June 2017
Volume 58, Issue 8
Open Access
ARVO Annual Meeting Abstract  |   June 2017
Reading and attention in relation to naturalistic accommodation responses in typical children.
Author Affiliations & Notes
  • Siobhan Marie Ludden
    School of Psychology and Clinical Language Sciences, University of Reading , Reading, United Kingdom
  • Anna M Horwood
    School of Psychology and Clinical Language Sciences, University of Reading , Reading, United Kingdom
  • Patricia M Riddell
    School of Psychology and Clinical Language Sciences, University of Reading , Reading, United Kingdom
  • Footnotes
    Commercial Relationships   Siobhan Ludden, None; Anna Horwood, None; Patricia Riddell, None
  • Footnotes
    Support  Fight for Sight Charity Grant GS14-40
Investigative Ophthalmology & Visual Science June 2017, Vol.58, 319. doi:
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      Siobhan Marie Ludden, Anna M Horwood, Patricia M Riddell; Reading and attention in relation to naturalistic accommodation responses in typical children.. Invest. Ophthalmol. Vis. Sci. 2017;58(8):319.

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      © ARVO (1962-2015); The Authors (2016-present)

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Abstract

Purpose : Our previous research has found that many children underaccommodate at 33cm and it has been suggested that underaccommodation may be associated with poorer reading ability or attention in children. An ongoing study is investigating typical accommodative responses in children, under naturalistic conditions and exploring the relationship between accommodation and reading ability and attention.

Methods : 30 healthy, typically developing children were recruited from 3 UK primary schools, from varied socio-economic backgrounds. Children were aged 10-11yrs, without any prior diagnoses of reading or attention difficulties and had passed visual acuity screening when aged between 4.5 and 5.5yrs. All children had a minimum distance visual acuity of 0.200 LogMAR and near visual acuity of 0.100 LogMAR. A Plusoptix R09 PowerRef3 photorefractor was used to assess naturalistic accommodation responses objectively at 33cm to a range of targets. The accommodative targets varied in complexity and included sustained reading of age appropriate text of different font sizes, individual letters, a colourful picture and a visual search puzzle. Target presentation order was counterbalanced. Reading rate, accuracy and comprehension was assessed using the “York Assessment of Reading Comprehension” (YARC), a UK standardised reading test. Attention measures were obtained using the “Test of Everyday Attention for Children (TEA-Ch)”, a standardised attention battery.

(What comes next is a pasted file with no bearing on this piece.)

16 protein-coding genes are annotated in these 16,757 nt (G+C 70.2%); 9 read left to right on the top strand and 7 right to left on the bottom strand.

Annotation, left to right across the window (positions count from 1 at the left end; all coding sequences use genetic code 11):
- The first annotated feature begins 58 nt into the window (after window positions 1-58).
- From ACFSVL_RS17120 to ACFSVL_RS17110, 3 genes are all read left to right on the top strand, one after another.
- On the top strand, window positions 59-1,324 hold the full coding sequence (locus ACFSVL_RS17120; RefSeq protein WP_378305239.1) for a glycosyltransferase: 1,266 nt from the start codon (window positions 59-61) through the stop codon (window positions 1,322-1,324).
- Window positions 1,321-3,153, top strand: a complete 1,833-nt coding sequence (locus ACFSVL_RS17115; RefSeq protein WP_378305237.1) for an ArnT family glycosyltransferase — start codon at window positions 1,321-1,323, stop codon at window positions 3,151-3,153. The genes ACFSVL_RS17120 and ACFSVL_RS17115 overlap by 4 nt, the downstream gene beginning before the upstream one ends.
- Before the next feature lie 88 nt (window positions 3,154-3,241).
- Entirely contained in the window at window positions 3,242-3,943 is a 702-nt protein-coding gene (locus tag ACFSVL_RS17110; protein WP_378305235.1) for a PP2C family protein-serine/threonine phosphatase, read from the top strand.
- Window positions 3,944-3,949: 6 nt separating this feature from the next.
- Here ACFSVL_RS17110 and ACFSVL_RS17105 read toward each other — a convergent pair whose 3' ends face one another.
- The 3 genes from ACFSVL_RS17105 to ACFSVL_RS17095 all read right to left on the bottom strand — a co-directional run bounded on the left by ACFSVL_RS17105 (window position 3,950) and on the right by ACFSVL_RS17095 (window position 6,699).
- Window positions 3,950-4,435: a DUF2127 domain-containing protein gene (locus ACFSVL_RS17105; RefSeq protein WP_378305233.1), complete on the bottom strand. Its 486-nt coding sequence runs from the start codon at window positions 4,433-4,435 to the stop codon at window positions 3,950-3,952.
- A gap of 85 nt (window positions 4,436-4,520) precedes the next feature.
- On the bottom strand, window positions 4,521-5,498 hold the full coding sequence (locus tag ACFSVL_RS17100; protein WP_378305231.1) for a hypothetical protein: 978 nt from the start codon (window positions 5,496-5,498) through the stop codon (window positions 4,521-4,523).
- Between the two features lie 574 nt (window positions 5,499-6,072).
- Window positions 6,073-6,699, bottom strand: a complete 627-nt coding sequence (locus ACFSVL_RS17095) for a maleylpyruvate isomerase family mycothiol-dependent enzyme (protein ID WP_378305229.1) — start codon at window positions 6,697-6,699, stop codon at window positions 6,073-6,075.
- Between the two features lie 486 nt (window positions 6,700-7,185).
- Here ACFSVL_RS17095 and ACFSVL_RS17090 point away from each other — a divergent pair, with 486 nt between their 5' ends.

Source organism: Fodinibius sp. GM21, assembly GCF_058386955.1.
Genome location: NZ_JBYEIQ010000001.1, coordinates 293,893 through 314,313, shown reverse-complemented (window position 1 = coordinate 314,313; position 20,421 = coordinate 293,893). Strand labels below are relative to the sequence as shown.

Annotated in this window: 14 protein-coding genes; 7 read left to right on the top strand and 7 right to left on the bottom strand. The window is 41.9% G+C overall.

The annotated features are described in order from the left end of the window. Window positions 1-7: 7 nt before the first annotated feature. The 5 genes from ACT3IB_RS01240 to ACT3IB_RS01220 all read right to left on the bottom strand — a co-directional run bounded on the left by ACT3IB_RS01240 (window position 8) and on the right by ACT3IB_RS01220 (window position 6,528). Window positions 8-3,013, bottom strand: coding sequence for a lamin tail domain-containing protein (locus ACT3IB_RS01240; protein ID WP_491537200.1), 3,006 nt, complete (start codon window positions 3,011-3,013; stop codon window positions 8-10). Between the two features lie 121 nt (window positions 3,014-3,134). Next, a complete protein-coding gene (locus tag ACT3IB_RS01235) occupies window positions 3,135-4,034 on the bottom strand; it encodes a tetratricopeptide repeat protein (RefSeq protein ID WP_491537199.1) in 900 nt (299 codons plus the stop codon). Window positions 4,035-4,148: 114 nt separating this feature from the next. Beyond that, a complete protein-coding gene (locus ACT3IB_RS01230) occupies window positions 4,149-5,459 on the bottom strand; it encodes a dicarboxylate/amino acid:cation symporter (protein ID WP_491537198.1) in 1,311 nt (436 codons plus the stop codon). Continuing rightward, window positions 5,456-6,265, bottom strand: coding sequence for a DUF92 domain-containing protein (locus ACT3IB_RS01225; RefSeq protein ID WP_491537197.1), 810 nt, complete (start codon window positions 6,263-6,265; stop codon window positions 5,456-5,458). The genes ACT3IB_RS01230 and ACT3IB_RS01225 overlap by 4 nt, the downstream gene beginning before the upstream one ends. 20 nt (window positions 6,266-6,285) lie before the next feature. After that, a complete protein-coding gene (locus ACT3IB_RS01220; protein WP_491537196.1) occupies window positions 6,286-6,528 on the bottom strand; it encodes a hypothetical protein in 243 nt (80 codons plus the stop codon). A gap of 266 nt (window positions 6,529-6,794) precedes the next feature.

Results : The accommodative response varied greatly across participants with lag greater than 0.5D being common. The accommodative responses varied significantly across target types (F5,145=9.361; p<0.001); higher accommodative responses were observed to more complex tasks such as reading print. All children achieved reading and attention scores within normal ranges. No significant correlation was found between the accommodation response to each target and the measures of reading ability or attention (p>0.05).

Conclusions : In typical children target type influences the accommodative response observed and their accommodative response to different targets may vary greatly. In older primary school children accommodation does not appear to be correlated with reading ability or attention; children who exert less accommodation to targets at 33cm do not appear to perform worse on standardised measures of reading or attention than children who accommodate more appropriately.

This is an abstract that was submitted for the 2017 ARVO Annual Meeting, held in Baltimore, MD, May 7-11, 2017.

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